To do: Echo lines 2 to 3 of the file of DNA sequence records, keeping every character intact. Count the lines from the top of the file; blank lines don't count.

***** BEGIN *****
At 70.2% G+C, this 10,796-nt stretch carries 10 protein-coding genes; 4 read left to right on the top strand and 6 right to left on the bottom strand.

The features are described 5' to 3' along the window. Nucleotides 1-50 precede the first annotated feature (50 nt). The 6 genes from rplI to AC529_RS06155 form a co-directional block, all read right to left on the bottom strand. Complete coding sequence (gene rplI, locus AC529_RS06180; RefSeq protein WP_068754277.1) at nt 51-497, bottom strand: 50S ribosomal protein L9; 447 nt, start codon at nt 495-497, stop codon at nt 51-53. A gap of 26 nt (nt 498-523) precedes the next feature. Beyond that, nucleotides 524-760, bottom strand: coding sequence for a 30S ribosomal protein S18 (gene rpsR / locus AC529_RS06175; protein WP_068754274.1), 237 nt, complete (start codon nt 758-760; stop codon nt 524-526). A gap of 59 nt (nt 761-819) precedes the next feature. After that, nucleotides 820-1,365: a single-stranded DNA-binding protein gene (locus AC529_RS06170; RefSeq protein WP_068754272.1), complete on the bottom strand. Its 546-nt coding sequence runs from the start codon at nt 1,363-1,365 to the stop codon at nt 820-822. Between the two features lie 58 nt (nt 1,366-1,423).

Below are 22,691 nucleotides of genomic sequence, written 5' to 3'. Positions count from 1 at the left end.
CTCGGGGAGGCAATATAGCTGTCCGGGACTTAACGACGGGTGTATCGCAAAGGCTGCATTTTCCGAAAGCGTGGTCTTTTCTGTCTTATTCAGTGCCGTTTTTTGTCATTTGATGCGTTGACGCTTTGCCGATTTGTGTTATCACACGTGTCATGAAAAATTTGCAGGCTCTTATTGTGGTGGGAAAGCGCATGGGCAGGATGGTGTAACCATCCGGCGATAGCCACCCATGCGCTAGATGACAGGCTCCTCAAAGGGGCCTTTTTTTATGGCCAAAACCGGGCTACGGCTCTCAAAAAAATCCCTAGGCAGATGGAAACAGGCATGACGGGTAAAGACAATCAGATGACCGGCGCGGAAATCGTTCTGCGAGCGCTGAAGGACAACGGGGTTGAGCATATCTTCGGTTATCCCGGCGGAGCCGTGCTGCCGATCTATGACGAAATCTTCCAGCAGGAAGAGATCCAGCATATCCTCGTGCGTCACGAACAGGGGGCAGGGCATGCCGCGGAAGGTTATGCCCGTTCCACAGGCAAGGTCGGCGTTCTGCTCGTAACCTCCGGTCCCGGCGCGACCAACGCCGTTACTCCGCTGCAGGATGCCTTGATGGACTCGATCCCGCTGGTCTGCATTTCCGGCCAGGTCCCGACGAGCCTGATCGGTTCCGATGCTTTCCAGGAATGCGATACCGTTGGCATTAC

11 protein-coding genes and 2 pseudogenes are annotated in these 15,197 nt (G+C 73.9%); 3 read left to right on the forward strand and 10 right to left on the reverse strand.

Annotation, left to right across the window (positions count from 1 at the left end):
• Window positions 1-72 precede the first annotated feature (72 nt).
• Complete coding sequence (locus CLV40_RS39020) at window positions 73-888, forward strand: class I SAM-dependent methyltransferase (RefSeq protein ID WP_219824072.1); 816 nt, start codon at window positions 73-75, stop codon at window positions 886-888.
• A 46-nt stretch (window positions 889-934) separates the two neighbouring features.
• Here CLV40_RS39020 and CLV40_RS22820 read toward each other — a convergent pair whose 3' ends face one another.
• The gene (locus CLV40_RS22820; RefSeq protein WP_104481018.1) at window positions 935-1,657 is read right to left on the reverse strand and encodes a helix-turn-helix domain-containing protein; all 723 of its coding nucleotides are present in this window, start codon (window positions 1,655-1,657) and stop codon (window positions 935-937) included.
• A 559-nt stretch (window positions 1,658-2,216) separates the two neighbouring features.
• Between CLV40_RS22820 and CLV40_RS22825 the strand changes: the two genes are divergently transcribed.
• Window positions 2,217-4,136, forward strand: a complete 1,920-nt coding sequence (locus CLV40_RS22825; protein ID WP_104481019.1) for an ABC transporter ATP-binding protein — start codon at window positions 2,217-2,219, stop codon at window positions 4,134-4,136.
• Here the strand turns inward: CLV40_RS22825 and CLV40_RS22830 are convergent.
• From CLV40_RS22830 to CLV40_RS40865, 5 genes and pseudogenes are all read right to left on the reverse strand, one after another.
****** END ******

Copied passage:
The features are described 5' to 3' along the window. Nucleotides 1-50 precede the first annotated feature (50 nt). The 6 genes from rplI to AC529_RS06155 form a co-directional block, all read right to left on the bottom strand. Complete coding sequence (gene rplI, locus AC529_RS06180; RefSeq protein WP_068754277.1) at nt 51-497, bottom strand: 50S ribosomal protein L9; 447 nt, start codon at nt 495-497, stop codon at nt 51-53. A gap of 26 nt (nt 498-523) precedes the next feature. Beyond that, nucleotides 524-760, bottom strand: coding sequence for a 30S ribosomal protein S18 (gene rpsR / locus AC529_RS06175; protein WP_068754274.1), 237 nt, complete (start codon nt 758-760; stop codon nt 524-526). A gap of 59 nt (nt 761-819) precedes the next feature. After that, nucleotides 820-1,365: a single-stranded DNA-binding protein gene (locus AC529_RS06170; RefSeq protein WP_068754272.1), complete on the bottom strand. Its 546-nt coding sequence runs from the start codon at nt 1,363-1,365 to the stop codon at nt 820-822. Between the two features lie 58 nt (nt 1,366-1,423).

Below are 22,691 nucleotides of genomic sequence, written 5' to 3'. Positions count from 1 at the left end.